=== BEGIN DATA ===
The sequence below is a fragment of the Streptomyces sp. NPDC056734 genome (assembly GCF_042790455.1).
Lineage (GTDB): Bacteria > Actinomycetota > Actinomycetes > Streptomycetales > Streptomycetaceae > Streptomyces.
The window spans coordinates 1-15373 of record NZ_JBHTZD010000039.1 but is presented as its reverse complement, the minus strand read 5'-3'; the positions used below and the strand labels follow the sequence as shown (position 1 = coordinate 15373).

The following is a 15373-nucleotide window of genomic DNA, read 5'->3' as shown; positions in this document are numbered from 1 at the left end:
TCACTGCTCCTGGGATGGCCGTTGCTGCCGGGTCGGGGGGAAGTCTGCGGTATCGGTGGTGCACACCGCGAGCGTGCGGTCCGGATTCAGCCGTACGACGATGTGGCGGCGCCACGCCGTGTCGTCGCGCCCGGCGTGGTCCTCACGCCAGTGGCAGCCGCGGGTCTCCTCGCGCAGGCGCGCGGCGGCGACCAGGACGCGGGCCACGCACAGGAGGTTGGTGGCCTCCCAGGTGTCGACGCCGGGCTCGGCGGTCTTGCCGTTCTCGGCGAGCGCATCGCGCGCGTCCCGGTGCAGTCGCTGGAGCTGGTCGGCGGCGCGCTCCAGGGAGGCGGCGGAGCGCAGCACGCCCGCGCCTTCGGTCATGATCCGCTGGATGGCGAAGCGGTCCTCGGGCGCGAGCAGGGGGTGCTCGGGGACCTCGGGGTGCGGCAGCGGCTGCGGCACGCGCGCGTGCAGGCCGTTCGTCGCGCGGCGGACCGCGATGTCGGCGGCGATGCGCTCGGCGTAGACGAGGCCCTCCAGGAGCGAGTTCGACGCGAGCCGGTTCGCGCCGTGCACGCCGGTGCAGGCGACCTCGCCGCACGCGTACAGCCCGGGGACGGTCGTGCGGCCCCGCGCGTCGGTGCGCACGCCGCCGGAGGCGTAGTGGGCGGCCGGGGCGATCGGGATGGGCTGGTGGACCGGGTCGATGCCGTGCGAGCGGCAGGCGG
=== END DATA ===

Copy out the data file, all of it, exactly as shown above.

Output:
The sequence below is a fragment of the Streptomyces sp. NPDC056734 genome (assembly GCF_042790455.1).
Lineage (GTDB): Bacteria > Actinomycetota > Actinomycetes > Streptomycetales > Streptomycetaceae > Streptomyces.
The window spans coordinates 1-15373 of record NZ_JBHTZD010000039.1 but is presented as its reverse complement, the minus strand read 5'-3'; the positions used below and the strand labels follow the sequence as shown (position 1 = coordinate 15373).

The following is a 15373-nucleotide window of genomic DNA, read 5'->3' as shown; positions in this document are numbered from 1 at the left end:
TCACTGCTCCTGGGATGGCCGTTGCTGCCGGGTCGGGGGGAAGTCTGCGGTATCGGTGGTGCACACCGCGAGCGTGCGGTCCGGATTCAGCCGTACGACGATGTGGCGGCGCCACGCCGTGTCGTCGCGCCCGGCGTGGTCCTCACGCCAGTGGCAGCCGCGGGTCTCCTCGCGCAGGCGCGCGGCGGCGACCAGGACGCGGGCCACGCACAGGAGGTTGGTGGCCTCCCAGGTGTCGACGCCGGGCTCGGCGGTCTTGCCGTTCTCGGCGAGCGCATCGCGCGCGTCCCGGTGCAGTCGCTGGAGCTGGTCGGCGGCGCGCTCCAGGGAGGCGGCGGAGCGCAGCACGCCCGCGCCTTCGGTCATGATCCGCTGGATGGCGAAGCGGTCCTCGGGCGCGAGCAGGGGGTGCTCGGGGACCTCGGGGTGCGGCAGCGGCTGCGGCACGCGCGCGTGCAGGCCGTTCGTCGCGCGGCGGACCGCGATGTCGGCGGCGATGCGCTCGGCGTAGACGAGGCCCTCCAGGAGCGAGTTCGACGCGAGCCGGTTCGCGCCGTGCACGCCGGTGCAGGCGACCTCGCCGCACGCGTACAGCCCGGGGACGGTCGTGCGGCCCCGCGCGTCGGTGCGCACGCCGCCGGAGGCGTAGTGGGCGGCCGGGGCGATCGGGATGGGCTGGTGGACCGGGTCGATGCCGTGCGAGCGGCAGGCGG